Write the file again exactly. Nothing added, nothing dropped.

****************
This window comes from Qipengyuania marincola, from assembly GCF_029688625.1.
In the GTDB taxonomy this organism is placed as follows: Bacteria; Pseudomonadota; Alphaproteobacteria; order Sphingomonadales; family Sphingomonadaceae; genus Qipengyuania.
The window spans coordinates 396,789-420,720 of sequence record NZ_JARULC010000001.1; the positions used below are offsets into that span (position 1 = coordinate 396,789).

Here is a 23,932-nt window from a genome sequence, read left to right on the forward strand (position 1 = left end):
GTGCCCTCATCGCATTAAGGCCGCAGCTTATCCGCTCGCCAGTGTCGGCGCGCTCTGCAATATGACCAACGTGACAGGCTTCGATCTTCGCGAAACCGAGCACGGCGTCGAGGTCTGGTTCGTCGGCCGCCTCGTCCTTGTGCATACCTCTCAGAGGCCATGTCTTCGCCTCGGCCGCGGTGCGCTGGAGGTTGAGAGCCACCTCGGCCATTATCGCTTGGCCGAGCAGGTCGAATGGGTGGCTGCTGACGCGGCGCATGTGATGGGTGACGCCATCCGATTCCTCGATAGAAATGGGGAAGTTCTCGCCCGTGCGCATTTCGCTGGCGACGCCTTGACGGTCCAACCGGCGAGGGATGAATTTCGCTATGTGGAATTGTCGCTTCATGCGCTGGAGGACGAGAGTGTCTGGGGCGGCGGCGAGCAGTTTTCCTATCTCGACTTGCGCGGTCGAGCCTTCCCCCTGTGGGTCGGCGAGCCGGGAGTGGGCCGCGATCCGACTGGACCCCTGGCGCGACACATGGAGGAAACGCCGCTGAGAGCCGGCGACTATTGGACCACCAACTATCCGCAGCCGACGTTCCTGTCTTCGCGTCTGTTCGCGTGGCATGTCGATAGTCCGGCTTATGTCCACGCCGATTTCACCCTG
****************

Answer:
This window comes from Qipengyuania marincola, from assembly GCF_029688625.1.
In the GTDB taxonomy this organism is placed as follows: Bacteria; Pseudomonadota; Alphaproteobacteria; order Sphingomonadales; family Sphingomonadaceae; genus Qipengyuania.
The window spans coordinates 396,789-420,720 of sequence record NZ_JARULC010000001.1; the positions used below are offsets into that span (position 1 = coordinate 396,789).

Here is a 23,932-nt window from a genome sequence, read left to right on the forward strand (position 1 = left end):
GTGCCCTCATCGCATTAAGGCCGCAGCTTATCCGCTCGCCAGTGTCGGCGCGCTCTGCAATATGACCAACGTGACAGGCTTCGATCTTCGCGAAACCGAGCACGGCGTCGAGGTCTGGTTCGTCGGCCGCCTCGTCCTTGTGCATACCTCTCAGAGGCCATGTCTTCGCCTCGGCCGCGGTGCGCTGGAGGTTGAGAGCCACCTCGGCCATTATCGCTTGGCCGAGCAGGTCGAATGGGTGGCTGCTGACGCGGCGCATGTGATGGGTGACGCCATCCGATTCCTCGATAGAAATGGGGAAGTTCTCGCCCGTGCGCATTTCGCTGGCGACGCCTTGACGGTCCAACCGGCGAGGGATGAATTTCGCTATGTGGAATTGTCGCTTCATGCGCTGGAGGACGAGAGTGTCTGGGGCGGCGGCGAGCAGTTTTCCTATCTCGACTTGCGCGGTCGAGCCTTCCCCCTGTGGGTCGGCGAGCCGGGAGTGGGCCGCGATCCGACTGGACCCCTGGCGCGACACATGGAGGAAACGCCGCTGAGAGCCGGCGACTATTGGACCACCAACTATCCGCAGCCGACGTTCCTGTCTTCGCGTCTGTTCGCGTGGCATGTCGATAGTCCGGCTTATGTCCACGCCGATTTCACCCTG